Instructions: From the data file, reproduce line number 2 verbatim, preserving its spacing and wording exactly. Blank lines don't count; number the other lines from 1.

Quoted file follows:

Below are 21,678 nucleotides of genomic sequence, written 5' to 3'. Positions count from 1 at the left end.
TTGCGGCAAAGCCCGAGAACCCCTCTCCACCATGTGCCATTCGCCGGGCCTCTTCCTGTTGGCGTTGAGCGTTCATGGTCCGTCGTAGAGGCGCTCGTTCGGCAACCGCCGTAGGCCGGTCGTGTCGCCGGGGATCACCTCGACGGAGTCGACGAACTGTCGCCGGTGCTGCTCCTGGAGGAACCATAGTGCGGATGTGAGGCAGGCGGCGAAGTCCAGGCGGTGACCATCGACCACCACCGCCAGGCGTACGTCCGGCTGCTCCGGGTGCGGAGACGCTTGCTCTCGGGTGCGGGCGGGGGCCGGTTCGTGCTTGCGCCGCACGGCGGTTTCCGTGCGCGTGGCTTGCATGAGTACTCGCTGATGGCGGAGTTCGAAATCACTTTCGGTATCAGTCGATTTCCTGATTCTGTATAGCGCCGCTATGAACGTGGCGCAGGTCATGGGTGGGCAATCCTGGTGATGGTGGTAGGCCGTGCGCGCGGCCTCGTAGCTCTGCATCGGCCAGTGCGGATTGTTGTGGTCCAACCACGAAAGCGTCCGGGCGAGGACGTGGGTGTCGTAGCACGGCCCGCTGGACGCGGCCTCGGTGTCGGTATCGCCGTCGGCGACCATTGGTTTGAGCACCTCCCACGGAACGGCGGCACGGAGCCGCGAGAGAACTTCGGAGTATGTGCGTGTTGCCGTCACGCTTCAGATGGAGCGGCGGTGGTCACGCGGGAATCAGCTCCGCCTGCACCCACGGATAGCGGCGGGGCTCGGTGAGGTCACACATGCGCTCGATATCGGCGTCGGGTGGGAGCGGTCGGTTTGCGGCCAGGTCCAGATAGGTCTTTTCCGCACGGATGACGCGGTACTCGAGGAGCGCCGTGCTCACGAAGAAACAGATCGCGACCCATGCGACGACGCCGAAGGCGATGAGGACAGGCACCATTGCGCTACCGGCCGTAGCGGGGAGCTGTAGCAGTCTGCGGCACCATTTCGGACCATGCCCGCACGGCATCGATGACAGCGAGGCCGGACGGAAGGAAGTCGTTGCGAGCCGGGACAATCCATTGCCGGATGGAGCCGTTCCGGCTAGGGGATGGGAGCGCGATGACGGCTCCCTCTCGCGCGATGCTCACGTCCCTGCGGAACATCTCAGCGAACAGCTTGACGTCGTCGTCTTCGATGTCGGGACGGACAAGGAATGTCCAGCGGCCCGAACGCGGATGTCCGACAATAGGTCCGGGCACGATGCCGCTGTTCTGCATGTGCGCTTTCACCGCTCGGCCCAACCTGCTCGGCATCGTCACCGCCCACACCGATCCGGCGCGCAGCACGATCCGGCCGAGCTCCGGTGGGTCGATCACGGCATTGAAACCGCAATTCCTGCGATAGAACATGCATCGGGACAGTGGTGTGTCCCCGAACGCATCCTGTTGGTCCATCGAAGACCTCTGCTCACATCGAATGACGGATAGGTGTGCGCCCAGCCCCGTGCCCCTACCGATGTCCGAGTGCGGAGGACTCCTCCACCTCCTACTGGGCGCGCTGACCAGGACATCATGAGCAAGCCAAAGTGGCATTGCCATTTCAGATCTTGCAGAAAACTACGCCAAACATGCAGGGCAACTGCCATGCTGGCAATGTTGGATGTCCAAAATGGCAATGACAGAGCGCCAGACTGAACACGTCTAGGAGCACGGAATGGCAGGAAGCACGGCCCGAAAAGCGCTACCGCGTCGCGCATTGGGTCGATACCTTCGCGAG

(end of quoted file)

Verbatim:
TTGCGGCAAAGCCCGAGAACCCCTCTCCACCATGTGCCATTCGCCGGGCCTCTTCCTGTTGGCGTTGAGCGTTCATGGTCCGTCGTAGAGGCGCTCGTTCGGCAACCGCCGTAGGCCGGTCGTGTCGCCGGGGATCACCTCGACGGAGTCGACGAACTGTCGCCGGTGCTGCTCCTGGAGGAACCATAGTGCGGATGTGAGGCAGGCGGCGAAGTCCAGGCGGTGACCATCGACCACCACCGCCAGGCGTACGTCCGGCTGCTCCGGGTGCGGAGACGCTTGCTCTCGGGTGCGGGCGGGGGCCGGTTCGTGCTTGCGCCGCACGGCGGTTTCCGTGCGCGTGGCTTGCATGAGTACTCGCTGATGGCGGAGTTCGAAATCACTTTCGGTATCAGTCGATTTCCTGATTCTGTATAGCGCCGCTATGAACGTGGCGCAGGTCATGGGTGGGCAATCCTGGTGATGGTGGTAGGCCGTGCGCGCGGCCTCGTAGCTCTGCATCGGCCAGTGCGGATTGTTGTGGTCCAACCACGAAAGCGTCCGGGCGAGGACGTGGGTGTCGTAGCACGGCCCGCTGGACGCGGCCTCGGTGTCGGTATCGCCGTCGGCGACCATTGGTTTGAGCACCTCCCACGGAACGGCGGCACGGAGCCGCGAGAGAACTTCGGAGTATGTGCGTGTTGCCGTCACGCTTCAGATGGAGCGGCGGTGGTCACGCGGGAATCAGCTCCGCCTGCACCCACGGATAGCGGCGGGGCTCGGTGAGGTCACACATGCGCTCGATATCGGCGTCGGGTGGGAGCGGTCGGTTTGCGGCCAGGTCCAGATAGGTCTTTTCCGCACGGATGACGCGGTACTCGAGGAGCGCCGTGCTCACGAAGAAACAGATCGCGACCCATGCGACGACGCCGAAGGCGATGAGGACAGGCACCATTGCGCTACCGGCCGTAGCGGGGAGCTGTAGCAGTCTGCGGCACCATTTCGGACCATGCCCGCACGGCATCGATGACAGCGAGGCCGGACGGAAGGAAGTCGTTGCGAGCCGGGACAATCCATTGCCGGATGGAGCCGTTCCGGCTAGGGGATGGGAGCGCGATGACGGCTCCCTCTCGCGCGATGCTCACGTCCCTGCGGAACATCTCAGCGAACAGCTTGACGTCGTCGTCTTCGATGTCGGGACGGACAAGGAATGTCCAGCGGCCCGAACGCGGATGTCCGACAATAGGTCCGGGCACGATGCCGCTGTTCTGCATGTGCGCTTTCACCGCTCGGCCCAACCTGCTCGGCATCGTCACCGCCCACACCGATCCGGCGCGCAGCACGATCCGGCCGAGCTCCGGTGGGTCGATCACGGCATTGAAACCGCAATTCCTGCGATAGAACATGCATCGGGACAGTGGTGTGTCCCCGAACGCATCCTGTTGGTCCATCGAAGACCTCTGCTCACATCGAATGACGGATAGGTGTGCGCCCAGCCCCGTGCCCCTACCGATGTCCGAGTGCGGAGGACTCCTCCACCTCCTACTGGGCGCGCTGACCAGGACATCATGAGCAAGCCAAAGTGGCATTGCCATTTCAGATCTTGCAGAAAACTACGCCAAACATGCAGGGCAACTGCCATGCTGGCAATGTTGGATGTCCAAAATGGCAATGACAGAGCGCCAGACTGAACACGTCTAGGAGCACGGAATGGCAGGAAGCACGGCCCGAAAAGCGCTACCGCGTCGCGCATTGGGTCGATACCTTCGCGAG